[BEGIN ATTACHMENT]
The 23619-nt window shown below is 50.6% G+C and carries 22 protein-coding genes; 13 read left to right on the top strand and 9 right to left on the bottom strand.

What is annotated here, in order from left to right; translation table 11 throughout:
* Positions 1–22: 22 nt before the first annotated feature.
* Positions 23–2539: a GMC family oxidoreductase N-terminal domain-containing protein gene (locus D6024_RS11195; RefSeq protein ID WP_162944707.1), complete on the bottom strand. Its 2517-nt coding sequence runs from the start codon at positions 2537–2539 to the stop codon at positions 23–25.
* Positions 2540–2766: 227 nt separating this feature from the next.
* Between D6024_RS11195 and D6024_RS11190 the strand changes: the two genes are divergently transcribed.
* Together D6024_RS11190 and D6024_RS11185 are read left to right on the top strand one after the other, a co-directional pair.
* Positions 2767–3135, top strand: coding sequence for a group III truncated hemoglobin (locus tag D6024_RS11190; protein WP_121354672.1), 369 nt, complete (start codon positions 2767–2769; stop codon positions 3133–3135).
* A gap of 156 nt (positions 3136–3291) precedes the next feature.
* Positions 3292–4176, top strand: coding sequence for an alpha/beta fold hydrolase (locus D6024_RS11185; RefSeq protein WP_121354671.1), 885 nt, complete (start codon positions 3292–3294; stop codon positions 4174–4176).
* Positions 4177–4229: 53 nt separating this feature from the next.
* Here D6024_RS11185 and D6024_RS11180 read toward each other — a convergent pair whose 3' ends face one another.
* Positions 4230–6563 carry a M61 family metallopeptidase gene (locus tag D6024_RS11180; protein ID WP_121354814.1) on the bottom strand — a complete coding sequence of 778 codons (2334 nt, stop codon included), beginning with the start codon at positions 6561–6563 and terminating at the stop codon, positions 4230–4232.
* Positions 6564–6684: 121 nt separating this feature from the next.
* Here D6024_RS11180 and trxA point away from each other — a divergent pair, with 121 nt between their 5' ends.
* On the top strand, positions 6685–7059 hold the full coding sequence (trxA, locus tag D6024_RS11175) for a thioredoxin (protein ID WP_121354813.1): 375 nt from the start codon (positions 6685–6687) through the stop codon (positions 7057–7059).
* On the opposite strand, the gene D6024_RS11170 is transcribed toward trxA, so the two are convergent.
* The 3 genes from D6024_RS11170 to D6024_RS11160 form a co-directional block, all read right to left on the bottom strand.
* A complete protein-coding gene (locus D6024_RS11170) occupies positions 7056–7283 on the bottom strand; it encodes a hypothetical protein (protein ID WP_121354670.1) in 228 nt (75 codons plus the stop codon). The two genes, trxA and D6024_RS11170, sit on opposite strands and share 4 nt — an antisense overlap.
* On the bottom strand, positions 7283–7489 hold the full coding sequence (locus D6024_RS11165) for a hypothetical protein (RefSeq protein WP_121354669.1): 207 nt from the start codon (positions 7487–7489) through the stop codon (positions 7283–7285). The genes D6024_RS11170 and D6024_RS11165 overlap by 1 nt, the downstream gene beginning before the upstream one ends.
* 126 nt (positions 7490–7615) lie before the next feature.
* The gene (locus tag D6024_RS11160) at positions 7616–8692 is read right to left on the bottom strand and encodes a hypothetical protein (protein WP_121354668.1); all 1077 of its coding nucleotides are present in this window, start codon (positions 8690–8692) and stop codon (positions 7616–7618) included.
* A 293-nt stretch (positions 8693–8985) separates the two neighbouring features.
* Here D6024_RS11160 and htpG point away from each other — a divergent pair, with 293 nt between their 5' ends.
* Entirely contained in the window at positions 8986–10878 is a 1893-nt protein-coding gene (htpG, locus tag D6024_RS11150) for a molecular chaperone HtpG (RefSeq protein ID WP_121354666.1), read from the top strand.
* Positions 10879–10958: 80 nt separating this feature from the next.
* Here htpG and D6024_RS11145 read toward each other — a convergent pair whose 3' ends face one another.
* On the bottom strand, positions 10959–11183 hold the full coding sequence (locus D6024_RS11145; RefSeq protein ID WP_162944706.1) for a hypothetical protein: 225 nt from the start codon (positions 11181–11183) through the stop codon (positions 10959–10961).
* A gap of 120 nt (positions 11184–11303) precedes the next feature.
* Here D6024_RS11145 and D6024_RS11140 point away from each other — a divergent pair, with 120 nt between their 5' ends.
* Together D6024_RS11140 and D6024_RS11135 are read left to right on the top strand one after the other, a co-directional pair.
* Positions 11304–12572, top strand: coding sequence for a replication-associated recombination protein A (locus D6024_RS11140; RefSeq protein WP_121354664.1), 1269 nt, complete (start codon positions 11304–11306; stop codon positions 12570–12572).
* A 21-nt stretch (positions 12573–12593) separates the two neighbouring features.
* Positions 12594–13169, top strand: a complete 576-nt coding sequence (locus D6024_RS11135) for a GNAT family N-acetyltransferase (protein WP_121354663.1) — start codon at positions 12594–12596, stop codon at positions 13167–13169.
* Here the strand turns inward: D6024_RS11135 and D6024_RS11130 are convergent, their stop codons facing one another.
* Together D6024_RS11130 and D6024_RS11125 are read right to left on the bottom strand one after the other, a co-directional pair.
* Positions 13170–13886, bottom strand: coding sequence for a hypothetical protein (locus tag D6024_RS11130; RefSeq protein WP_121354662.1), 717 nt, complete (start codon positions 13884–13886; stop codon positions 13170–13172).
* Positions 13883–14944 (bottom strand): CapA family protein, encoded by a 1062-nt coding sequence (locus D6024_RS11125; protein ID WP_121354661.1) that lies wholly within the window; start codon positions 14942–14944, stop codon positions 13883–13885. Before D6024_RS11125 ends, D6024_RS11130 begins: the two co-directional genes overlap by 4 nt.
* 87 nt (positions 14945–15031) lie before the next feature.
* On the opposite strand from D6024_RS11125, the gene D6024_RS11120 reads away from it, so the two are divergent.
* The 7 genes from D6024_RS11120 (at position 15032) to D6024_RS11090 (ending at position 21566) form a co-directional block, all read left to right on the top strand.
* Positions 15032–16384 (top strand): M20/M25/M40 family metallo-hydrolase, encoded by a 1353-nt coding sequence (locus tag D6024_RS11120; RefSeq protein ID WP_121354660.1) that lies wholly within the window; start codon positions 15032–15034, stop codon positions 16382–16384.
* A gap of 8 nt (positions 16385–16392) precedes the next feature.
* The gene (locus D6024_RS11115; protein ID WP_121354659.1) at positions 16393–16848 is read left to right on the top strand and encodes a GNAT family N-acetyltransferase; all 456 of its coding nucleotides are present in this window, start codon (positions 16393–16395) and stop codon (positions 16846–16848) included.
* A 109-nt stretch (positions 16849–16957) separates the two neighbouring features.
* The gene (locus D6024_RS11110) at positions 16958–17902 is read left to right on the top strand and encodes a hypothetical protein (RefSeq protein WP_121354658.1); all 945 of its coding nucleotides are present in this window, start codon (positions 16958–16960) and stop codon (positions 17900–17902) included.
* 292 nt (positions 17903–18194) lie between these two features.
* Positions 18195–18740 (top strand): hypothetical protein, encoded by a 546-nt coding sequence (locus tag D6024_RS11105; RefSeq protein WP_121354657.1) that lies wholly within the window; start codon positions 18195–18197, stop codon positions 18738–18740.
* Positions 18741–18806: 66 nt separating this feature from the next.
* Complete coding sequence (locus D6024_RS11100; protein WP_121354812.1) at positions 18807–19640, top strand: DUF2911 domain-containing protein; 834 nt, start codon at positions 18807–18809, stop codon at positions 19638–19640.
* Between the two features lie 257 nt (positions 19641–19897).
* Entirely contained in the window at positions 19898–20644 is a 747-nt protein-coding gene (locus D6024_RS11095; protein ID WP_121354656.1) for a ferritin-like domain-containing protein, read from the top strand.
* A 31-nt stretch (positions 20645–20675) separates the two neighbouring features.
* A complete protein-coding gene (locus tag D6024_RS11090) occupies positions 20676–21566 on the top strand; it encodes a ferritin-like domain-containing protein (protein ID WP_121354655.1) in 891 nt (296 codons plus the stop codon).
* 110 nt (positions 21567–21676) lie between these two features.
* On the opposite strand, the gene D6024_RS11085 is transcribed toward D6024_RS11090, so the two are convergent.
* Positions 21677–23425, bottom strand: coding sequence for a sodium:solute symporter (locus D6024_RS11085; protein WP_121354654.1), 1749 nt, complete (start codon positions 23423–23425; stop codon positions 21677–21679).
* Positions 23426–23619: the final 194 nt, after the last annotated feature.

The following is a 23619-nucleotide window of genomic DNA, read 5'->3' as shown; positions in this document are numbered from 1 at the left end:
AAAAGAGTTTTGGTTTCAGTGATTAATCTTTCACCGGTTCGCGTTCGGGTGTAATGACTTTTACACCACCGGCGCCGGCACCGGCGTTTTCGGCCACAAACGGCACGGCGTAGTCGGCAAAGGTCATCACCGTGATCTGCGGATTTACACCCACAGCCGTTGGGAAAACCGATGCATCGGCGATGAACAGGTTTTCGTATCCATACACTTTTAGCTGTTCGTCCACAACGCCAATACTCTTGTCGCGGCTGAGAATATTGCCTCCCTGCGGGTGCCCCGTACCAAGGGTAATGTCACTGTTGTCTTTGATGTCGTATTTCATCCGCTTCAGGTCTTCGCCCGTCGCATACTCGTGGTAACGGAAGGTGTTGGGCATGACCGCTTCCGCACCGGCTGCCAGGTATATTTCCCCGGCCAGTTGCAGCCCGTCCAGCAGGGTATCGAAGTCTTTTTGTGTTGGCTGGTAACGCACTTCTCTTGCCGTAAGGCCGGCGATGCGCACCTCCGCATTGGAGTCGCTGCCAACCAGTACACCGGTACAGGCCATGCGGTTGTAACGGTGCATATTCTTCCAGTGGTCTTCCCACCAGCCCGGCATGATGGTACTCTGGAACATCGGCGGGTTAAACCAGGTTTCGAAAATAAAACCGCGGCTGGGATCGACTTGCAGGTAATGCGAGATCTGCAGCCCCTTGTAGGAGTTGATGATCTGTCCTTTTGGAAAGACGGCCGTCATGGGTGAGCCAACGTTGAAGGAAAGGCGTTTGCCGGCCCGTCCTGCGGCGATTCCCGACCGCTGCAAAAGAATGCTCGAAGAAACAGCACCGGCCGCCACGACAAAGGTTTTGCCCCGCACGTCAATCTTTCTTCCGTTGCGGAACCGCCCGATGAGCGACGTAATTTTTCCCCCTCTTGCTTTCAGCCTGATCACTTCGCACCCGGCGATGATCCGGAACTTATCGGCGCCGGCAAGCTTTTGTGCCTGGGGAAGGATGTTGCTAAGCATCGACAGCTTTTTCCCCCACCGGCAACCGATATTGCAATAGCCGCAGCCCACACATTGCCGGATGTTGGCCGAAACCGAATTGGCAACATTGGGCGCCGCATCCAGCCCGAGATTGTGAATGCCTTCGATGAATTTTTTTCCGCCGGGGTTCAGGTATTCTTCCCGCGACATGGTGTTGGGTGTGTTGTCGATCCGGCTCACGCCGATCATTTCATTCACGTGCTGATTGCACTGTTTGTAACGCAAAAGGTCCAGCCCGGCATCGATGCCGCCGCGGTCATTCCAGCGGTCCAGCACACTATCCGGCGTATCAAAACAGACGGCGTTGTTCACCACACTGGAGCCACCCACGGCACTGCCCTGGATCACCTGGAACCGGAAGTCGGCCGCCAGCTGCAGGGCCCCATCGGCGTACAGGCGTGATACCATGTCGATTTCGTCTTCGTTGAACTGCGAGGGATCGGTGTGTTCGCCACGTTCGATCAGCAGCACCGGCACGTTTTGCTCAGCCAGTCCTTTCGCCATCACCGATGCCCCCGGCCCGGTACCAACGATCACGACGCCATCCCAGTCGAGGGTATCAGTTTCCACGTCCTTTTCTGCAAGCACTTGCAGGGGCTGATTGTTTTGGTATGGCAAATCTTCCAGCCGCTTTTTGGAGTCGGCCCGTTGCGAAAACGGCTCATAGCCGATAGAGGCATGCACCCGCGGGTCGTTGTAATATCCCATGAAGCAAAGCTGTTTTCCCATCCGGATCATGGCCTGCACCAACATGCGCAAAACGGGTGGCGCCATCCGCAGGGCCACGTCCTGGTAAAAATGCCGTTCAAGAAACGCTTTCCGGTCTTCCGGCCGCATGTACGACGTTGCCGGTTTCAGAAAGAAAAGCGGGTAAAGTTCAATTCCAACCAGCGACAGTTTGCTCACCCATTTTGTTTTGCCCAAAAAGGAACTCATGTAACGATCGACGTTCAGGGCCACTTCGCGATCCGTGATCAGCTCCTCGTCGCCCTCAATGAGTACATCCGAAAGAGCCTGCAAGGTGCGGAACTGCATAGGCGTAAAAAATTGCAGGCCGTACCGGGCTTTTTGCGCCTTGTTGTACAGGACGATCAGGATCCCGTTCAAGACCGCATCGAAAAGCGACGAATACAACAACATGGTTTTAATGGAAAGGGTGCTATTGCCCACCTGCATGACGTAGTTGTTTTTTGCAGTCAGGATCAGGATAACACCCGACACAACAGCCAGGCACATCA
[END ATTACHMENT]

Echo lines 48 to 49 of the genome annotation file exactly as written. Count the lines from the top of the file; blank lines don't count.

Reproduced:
* Positions 18195–18740 (top strand): hypothetical protein, encoded by a 546-nt coding sequence (locus tag D6024_RS11105; RefSeq protein WP_121354657.1) that lies wholly within the window; start codon positions 18195–18197, stop codon positions 18738–18740.
* Positions 18741–18806: 66 nt separating this feature from the next.